Learning to Make Art
Driving home, I got to pondering how working in education had taught me a lot about myself, and how much being abstract-random affects the way I go about creating art. If you were to walk up my stairs and into my studio right now, it would look pretty organized, as I just spent some spring-cleaning time bonding with my stash and putting my tools in order. I even set up a countertop, actually an antique treadle sewing machine with the zigzag machine removed and in storage (I have TWO other machines, so probably won't be treadling unless electricity goes away for good), and attached my circular sock machine to the counter. This is actually deceptive though, a temporary sense of order to the usual chaotic methods I live with.
One of the issues for people who are abstract-random is that of getting easily scattered. My dearest colleague, Chgeryl, from years of teaching (she is also my neighbor at the high country house) was the only other abstract-random when we did a group exercise with our school team and several other schools at a conference about five years ago. We realized that we were the most artistic on the staff, and that our type of learning style played a rather narrow role in being educators; most people transmitting information are much more linear (sequential) and need things to be solid (concrete). Cheryl's elementary classroom, where all four of our children spent their youth, was one giant art studio, with lots of experiential learning happening. Oh, there were desks and chairs, and math with manipulatives as well as reading lessons, but there was also a kitchen and lots of cooking activities, and art materials lining almost every square inch. I set up my two rigid heddle looms for her in the hallway, and there was a huge box of yarn for students to use in practicing the weaving process. There were bottles of paint and easels, and when the school diminished in size because of lowered enrollment, she spilled over across the hall, where students learned science by planting seeds, and later sorting and drying ones from the school garden.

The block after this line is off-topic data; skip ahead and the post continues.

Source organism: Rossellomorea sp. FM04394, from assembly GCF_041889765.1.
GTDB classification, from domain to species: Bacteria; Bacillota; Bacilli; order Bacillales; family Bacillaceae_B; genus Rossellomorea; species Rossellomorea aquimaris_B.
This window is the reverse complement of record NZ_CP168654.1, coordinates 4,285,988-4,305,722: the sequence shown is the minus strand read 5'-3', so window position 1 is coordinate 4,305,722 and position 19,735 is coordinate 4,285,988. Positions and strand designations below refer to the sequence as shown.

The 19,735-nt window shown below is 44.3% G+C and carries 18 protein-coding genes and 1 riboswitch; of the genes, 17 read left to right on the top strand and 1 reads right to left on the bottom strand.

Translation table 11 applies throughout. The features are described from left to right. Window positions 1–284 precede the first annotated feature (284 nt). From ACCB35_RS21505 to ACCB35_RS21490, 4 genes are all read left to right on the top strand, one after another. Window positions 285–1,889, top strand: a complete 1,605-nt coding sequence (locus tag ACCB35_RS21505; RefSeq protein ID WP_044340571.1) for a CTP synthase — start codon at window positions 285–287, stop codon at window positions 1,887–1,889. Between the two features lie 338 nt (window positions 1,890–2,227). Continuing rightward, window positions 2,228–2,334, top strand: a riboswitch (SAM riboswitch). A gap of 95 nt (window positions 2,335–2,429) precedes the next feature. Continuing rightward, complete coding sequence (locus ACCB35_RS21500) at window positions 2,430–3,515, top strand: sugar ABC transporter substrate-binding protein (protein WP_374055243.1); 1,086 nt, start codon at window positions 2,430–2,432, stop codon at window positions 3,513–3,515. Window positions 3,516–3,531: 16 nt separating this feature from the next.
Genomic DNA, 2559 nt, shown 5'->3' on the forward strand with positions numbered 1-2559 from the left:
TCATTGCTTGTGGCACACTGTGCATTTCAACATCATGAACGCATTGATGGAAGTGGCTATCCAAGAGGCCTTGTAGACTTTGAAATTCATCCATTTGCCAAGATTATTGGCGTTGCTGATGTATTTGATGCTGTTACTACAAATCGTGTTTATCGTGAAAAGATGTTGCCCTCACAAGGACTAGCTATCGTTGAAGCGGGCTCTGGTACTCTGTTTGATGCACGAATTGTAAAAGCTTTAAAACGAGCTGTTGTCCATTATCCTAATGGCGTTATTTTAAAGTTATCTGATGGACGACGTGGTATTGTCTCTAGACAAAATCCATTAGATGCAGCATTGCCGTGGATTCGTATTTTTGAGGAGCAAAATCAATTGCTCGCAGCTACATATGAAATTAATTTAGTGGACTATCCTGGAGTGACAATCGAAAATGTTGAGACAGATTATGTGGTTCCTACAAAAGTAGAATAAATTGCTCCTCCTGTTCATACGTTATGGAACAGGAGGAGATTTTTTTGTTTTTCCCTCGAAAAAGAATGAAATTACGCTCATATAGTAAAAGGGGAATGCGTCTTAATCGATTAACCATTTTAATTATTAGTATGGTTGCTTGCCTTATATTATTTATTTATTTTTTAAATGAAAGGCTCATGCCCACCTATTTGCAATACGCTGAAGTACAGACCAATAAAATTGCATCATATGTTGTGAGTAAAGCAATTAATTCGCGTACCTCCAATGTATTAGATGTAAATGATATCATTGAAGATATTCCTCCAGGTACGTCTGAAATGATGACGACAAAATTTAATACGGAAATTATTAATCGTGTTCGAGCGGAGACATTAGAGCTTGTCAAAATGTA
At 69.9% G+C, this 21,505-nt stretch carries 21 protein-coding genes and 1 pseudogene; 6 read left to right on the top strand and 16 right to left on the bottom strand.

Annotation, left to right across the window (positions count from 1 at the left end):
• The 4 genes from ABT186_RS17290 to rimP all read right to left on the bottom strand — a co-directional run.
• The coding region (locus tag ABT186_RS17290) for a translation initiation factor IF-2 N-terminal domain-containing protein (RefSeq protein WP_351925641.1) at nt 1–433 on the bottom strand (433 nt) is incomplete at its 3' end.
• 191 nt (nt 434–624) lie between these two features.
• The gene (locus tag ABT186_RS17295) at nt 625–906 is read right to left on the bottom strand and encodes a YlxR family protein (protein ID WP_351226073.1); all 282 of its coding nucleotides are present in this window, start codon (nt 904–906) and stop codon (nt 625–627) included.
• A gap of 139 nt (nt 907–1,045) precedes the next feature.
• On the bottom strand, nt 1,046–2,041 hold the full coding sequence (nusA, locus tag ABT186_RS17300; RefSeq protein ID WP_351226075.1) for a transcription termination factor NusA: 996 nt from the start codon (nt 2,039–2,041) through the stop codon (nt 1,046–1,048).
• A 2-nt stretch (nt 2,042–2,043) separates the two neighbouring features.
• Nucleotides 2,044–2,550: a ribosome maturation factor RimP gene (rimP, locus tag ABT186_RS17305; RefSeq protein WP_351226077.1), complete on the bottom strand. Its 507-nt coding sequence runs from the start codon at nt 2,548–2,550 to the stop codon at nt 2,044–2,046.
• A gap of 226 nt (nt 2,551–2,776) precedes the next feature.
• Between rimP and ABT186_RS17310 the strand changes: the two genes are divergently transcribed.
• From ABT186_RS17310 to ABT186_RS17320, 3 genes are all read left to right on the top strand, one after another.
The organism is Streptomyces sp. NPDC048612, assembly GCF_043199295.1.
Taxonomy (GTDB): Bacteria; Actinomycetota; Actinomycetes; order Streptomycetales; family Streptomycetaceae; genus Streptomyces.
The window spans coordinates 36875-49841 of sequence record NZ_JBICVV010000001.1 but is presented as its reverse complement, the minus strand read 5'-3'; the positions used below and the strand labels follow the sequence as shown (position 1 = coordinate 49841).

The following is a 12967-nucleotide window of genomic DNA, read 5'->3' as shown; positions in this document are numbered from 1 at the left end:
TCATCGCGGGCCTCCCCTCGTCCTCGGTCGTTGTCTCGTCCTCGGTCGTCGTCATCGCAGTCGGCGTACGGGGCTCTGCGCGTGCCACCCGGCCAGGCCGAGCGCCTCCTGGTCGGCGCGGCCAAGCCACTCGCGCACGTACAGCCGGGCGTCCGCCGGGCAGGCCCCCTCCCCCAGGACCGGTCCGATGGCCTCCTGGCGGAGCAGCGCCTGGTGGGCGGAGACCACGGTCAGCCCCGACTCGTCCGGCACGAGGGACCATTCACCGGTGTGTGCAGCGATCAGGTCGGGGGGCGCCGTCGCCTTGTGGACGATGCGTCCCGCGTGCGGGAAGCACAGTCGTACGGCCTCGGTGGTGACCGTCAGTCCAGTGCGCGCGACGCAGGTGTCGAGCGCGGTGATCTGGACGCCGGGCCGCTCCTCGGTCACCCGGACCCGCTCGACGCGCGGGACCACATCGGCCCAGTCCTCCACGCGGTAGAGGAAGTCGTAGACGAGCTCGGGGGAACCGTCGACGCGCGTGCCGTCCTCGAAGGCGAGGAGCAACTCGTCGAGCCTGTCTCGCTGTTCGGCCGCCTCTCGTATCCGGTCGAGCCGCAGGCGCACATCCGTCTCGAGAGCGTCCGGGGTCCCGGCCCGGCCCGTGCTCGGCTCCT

This is a common feature of the abstract-random mind... we jump from thing to thing, are intuitive in our ideas and understanding, and, at least for me, need to have everything in sight to "remember" that it exists, what it looks like, and where it is located. I spin a lot of pictures (and word pictures) in my mind, which in part is how I became a strong writer, doing lots of advance pre-writing.
However, when I am developing a quilt or a knitting project, I need to have all the components I am considering out in plain sight, where I can walk by them regularly, and touch and more the colors around in order to visualize what the project will develop into.. especially when I am using multiple colors of yarn or pieces of fabric. It is a bit easier when there is just one color of yarn; then, I pick up and fondle the yarn as I go by, each time imprinting into my consciousness the feel, weight, texture, and re-examining whether I am heading in the right direction with my ideas. I can usually look at a photo of an existing pattern and decide rather quickly these days if it will look good on me (after many past mistakes, both in handmade and purchased clothing), so I have often determined already what I am heading towards making. Not always, though, and sometimes that repeated imprinting is helping me to hear what the yarn wants to be. That is what it feels like when the inspiration finally strikes.
How do you go about choosing your next project? What did considering these different learning styles say to you about your own methods of creating and how you personally learn? I am finding that the more I respect this part of my individual nature, the more I nurture the artist within. I am eager to hear how other people address these issues in their work.